Paralegal Injured At A Law Firm Job

I was injured while working for a major law firm as a paralegal. I ended up with back fusion surgery and implantation of a morphine infusion pump in my side for the unrelenting back pain after failed conservative care.

First, my employer attempted to fire me by use of a stupid excuse that "my" position was being "eliminated." They backed off after a reminder from my attorney that their position was a little suspicious.

Next, I was, in my opinion, "blackmailed" by the attorney for the employer who indicated he would withhold his consent to important "Utica-Mohawk" language from any Order (which would cost me several hundred dollars a month in SS disability) if I would not give up my right to lifetime medical benefits for my back. I did not believe I could give up that right and he did withhold his consent.

The employer really has no dog in the fight over this language because he neither benefits nor is he hurt by the language. But, because of his objection, I was not given the language that is routinely given to almost everyone who asks for it.

After surgery, I worked half days while trying to get back to full time. The employer's attorney wanted credit for paying a "week of compensation" even though they paid exactly one half week thereby costing me many, many weeks of comp and dollars--I am entitled by law to 500 weeks but will not receive anywhere near that amount unless we win on appeal. Had I known that I would be charged as having received a whole week rather than a half week, I would never have tried so hard to return to work. I cried almost every day from the pain while trying to work 4 hours. If I had known what they would do, I would have just stayed home and avoided the additional pain that I received while trying to work.

Then, I was told by my attorney that I should apply for SS disability. I worked for more than 25 years paying SS taxes so I applied. I was approved for disability, but my benefit was cut by 2/3's as a result of receipt of WC--but that isn't even the bad part. S.C. law and the U.S. Code of Laws state that workers' compensation is not taxable. When filing my taxes, I paid taxes on the SS disability I received. I have now received a letter from the IRS stating I owe tax on part of the WC I received.

Everyone I spoke with said that was impossible since WC is not taxable, but what I have finally discovered is that when SS cut my benefit by 2/3's, they are allowed to take credit for paying me that 2/3's that they did not pay by drawing in for themselves credit as if they did pay me by charging off on paper that amount from my WC payments. In other words, they were supposed to pay me $900+ a month. They only paid me $300+.

They then are allowed to tax me for the $600 that they did not pay to me by taxing $600 of WC benefits. This is very bizarre that even though I found countless references to WC being not taxable, they were able to do this. For those who receive the exact same injury as the result of an auto accident, as long as their settlement papers state that the money is being paid as anything other than for wages, they will not pay one penny of taxes on that money and they will receive full SS disability benefits. It is only the injured worker who is unfairly discriminated against in this way.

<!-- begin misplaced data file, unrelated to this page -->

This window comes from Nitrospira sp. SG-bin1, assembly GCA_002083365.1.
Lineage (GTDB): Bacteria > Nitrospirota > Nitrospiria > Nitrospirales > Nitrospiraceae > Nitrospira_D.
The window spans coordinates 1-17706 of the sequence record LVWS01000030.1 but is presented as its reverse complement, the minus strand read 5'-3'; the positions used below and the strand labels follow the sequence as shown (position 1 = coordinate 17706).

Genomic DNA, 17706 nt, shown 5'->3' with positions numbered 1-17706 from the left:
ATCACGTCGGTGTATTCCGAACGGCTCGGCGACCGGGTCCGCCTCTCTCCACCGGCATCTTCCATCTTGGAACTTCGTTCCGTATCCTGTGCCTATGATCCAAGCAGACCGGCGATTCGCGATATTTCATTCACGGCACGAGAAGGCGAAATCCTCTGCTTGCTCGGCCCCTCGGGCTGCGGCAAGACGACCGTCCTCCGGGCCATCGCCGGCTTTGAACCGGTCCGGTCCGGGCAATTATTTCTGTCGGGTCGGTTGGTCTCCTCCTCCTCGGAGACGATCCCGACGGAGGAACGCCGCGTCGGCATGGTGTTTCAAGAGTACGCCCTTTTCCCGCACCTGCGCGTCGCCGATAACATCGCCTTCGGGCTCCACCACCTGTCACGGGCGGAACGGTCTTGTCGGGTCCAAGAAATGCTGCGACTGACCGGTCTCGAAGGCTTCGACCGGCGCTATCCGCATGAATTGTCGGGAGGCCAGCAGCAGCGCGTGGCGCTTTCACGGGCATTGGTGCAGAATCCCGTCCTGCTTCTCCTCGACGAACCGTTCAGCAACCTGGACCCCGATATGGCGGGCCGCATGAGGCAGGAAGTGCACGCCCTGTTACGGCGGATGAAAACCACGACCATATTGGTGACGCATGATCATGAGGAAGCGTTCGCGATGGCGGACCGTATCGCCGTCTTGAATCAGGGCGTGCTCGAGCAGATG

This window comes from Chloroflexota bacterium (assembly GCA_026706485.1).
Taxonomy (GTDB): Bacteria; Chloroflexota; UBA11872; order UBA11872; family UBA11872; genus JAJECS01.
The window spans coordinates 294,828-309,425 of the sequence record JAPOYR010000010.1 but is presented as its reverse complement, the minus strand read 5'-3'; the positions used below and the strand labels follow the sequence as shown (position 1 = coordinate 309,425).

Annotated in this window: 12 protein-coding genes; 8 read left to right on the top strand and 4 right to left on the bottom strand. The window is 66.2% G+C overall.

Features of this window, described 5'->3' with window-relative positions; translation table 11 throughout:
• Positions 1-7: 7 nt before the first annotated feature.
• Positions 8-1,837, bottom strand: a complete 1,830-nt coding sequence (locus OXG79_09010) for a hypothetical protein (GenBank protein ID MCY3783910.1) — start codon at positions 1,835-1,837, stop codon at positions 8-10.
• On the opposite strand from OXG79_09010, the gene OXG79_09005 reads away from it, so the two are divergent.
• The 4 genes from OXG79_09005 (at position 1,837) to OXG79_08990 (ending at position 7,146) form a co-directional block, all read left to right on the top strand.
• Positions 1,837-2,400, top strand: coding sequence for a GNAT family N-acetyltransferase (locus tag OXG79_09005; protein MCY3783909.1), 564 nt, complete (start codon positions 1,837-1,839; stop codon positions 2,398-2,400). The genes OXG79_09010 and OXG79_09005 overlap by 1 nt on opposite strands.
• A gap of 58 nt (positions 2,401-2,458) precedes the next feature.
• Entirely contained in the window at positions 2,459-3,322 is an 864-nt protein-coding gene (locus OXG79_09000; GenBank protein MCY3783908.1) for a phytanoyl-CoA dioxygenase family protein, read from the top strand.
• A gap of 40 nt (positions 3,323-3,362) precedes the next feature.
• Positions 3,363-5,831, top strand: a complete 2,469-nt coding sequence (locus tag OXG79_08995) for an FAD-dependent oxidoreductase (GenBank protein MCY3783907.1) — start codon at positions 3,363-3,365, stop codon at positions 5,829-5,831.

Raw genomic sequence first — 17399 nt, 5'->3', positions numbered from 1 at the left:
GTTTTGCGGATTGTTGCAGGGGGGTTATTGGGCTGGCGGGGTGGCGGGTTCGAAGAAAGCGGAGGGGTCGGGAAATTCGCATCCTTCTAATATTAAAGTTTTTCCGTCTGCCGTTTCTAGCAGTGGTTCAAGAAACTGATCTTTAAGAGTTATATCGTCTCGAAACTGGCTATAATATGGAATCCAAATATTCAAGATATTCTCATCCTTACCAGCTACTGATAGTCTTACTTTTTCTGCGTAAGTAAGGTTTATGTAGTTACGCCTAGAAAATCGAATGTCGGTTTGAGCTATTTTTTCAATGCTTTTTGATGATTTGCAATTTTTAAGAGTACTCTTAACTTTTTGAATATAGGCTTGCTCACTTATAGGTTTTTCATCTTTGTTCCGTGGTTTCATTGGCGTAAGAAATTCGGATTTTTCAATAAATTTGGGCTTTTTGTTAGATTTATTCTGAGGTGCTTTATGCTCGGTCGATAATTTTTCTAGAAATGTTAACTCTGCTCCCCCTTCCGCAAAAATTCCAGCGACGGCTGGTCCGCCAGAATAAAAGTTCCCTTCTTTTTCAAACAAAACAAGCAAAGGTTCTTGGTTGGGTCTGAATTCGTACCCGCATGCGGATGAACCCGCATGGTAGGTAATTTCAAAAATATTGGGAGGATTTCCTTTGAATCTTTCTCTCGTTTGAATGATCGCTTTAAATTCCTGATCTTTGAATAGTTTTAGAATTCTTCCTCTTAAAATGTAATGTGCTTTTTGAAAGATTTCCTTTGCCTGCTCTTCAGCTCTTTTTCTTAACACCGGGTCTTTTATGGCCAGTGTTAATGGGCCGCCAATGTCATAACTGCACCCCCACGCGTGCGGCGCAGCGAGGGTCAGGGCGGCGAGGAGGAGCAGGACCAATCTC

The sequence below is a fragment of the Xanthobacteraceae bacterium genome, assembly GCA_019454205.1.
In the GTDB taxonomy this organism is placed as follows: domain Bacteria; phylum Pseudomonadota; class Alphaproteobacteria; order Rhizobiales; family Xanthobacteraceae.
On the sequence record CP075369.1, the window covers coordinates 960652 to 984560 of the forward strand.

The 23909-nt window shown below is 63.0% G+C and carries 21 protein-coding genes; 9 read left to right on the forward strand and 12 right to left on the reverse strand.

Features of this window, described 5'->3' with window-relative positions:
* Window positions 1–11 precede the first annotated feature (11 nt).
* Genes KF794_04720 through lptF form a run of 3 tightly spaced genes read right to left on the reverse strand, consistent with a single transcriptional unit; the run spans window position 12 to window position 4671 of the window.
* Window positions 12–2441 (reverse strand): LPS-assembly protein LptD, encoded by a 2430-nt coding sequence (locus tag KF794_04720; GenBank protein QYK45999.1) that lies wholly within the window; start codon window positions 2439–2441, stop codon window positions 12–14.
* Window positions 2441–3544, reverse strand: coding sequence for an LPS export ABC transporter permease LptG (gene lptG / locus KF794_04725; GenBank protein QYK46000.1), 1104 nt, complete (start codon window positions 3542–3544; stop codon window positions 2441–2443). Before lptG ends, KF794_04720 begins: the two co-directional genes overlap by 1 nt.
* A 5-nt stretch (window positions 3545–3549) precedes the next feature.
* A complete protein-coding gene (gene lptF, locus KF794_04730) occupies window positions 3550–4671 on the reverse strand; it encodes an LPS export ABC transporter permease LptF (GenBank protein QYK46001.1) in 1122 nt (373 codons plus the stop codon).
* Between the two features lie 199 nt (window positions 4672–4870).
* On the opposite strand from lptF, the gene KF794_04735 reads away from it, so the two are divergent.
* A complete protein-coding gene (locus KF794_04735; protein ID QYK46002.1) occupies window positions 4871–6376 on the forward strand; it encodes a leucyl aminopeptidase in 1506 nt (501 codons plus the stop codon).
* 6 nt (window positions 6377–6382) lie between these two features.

For those of us unfortunate enough to have been injured while working, we receive unrelenting bad treatment from employers, attorneys, insurance companies, and our own government. I wanted to share the above information so that perhaps someone will benefit from it and be aware of the kind of rotten tricks that may be pulled on them once they get to the end of their cases. Perhaps by being forewarned, they may be able to avoid the pitfalls that got me.

Thanks for letting me sound off. If anyone else has incurred the tax situation, I would love to know about it. I am contacting my senators regarding this discrimination situation and the obvious conflict in the law that states unequivocally that WC is not taxable, the SS definition of wages specifically excludes WC as wages so how can it be taxed, but have little hope considering my luck this far, but if there is anyone else who has had this happen, perhaps we could attack this obvious discrimination together.

Important Notice

These stories represent the experiences and opinions of individual workers, and do not necessarily represent the views of Worker's Compensation Insurance . com, its owners or administrators. There can be great value in learining from the experiences of others, but nothing on this site constitutes legal or medical advice. If you require legal or medical assistance, please consult a licensed legal or medical professional in your state.